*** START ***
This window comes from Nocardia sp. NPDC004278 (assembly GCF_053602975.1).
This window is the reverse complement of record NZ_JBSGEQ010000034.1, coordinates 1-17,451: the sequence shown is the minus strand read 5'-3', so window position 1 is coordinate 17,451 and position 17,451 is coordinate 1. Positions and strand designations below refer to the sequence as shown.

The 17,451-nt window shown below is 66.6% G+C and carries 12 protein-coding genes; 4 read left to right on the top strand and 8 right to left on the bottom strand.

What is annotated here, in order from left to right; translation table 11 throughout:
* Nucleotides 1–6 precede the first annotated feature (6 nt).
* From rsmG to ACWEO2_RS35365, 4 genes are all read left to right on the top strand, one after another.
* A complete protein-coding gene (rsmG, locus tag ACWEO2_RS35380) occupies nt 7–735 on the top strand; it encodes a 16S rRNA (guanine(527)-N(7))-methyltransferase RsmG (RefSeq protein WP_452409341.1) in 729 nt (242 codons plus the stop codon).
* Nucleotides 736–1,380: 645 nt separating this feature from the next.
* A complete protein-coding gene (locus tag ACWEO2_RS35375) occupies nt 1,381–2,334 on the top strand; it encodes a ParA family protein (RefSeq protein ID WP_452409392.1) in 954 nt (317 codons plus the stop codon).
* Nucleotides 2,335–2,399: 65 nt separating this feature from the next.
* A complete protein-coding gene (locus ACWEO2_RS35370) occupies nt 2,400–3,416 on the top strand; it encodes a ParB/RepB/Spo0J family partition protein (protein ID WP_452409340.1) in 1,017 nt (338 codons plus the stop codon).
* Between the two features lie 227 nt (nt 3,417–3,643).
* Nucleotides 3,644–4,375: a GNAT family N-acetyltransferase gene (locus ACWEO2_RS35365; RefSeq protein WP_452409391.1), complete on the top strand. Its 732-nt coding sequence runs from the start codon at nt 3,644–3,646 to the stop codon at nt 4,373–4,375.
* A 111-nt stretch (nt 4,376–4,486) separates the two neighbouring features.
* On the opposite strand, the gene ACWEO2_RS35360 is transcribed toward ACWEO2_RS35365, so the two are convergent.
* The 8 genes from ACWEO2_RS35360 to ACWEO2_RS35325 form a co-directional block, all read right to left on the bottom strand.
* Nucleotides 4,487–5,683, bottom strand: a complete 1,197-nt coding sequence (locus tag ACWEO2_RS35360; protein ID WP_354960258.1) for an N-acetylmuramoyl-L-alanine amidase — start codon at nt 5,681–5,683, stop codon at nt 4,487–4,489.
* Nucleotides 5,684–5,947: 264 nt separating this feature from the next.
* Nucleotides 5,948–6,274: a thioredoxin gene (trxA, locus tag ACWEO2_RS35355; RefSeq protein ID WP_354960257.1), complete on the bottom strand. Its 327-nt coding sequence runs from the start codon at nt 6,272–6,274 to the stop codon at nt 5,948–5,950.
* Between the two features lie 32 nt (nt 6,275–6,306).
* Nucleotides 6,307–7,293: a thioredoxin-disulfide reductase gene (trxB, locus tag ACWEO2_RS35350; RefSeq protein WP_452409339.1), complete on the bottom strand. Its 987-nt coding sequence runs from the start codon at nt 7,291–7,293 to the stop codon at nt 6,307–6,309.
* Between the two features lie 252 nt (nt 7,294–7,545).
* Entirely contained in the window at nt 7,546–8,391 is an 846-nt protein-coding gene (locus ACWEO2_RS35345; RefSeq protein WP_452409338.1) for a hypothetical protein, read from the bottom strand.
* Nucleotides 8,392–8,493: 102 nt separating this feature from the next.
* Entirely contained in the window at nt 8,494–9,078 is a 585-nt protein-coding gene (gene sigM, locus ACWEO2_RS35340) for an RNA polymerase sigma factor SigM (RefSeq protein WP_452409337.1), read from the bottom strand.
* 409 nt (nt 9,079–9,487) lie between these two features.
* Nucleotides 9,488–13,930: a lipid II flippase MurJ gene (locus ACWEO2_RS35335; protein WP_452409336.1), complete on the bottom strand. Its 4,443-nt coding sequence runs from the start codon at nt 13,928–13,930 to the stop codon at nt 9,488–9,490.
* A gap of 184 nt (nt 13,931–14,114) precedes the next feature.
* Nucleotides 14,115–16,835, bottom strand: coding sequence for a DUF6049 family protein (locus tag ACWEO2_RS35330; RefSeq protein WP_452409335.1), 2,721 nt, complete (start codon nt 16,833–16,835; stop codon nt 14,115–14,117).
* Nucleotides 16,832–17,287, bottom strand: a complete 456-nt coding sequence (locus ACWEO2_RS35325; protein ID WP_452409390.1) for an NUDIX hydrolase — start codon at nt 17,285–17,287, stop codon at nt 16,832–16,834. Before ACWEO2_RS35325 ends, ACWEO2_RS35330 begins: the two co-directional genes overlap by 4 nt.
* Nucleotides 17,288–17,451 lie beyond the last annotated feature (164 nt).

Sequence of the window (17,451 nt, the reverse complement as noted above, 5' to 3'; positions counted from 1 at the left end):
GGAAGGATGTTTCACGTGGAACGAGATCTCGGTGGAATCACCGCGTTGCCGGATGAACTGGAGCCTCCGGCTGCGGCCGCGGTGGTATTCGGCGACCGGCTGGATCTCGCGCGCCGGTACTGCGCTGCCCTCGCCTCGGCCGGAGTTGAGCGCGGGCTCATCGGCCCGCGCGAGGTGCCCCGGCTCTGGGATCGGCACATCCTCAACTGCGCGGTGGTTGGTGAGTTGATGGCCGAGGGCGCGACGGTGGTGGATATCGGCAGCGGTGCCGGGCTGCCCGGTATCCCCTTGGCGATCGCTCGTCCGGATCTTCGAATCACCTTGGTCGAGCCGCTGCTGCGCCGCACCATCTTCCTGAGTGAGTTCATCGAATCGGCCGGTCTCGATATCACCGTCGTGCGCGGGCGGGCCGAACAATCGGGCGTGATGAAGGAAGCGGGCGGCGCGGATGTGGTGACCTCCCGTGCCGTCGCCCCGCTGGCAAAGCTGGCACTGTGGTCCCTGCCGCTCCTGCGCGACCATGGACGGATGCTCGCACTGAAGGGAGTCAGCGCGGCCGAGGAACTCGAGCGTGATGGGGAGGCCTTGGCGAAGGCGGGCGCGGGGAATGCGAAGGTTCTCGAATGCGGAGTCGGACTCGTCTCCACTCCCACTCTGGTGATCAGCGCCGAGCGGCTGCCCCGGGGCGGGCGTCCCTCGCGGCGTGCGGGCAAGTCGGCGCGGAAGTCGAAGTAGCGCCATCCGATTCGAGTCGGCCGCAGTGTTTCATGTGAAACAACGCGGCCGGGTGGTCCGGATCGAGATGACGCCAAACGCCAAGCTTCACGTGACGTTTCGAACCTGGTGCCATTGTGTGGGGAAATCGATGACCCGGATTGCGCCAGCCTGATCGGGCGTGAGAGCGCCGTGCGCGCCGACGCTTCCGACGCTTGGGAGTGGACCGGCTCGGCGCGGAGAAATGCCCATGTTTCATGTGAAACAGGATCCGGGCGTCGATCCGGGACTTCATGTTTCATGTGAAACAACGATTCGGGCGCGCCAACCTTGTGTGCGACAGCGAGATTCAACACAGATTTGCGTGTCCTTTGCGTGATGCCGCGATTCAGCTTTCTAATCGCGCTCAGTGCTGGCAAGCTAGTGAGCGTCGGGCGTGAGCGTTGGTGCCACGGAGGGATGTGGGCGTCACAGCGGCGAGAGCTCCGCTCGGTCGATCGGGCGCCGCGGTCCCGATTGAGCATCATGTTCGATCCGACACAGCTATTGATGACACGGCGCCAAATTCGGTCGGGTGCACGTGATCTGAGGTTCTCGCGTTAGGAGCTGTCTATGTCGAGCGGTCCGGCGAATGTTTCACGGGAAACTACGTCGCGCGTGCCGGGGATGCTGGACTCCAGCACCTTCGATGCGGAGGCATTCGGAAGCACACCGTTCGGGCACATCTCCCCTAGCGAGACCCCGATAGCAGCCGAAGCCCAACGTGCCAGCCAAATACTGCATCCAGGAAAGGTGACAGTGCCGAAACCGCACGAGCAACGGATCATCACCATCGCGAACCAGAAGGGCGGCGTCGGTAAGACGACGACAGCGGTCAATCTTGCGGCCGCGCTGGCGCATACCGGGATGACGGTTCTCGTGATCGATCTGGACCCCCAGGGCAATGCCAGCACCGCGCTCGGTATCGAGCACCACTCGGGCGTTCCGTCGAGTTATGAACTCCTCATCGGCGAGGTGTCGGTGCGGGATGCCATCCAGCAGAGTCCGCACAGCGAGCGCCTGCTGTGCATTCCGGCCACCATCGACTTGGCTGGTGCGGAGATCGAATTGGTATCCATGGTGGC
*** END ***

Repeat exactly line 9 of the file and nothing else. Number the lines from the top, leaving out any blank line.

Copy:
* A complete protein-coding gene (locus tag ACWEO2_RS35375) occupies nt 1,381–2,334 on the top strand; it encodes a ParA family protein (RefSeq protein ID WP_452409392.1) in 954 nt (317 codons plus the stop codon).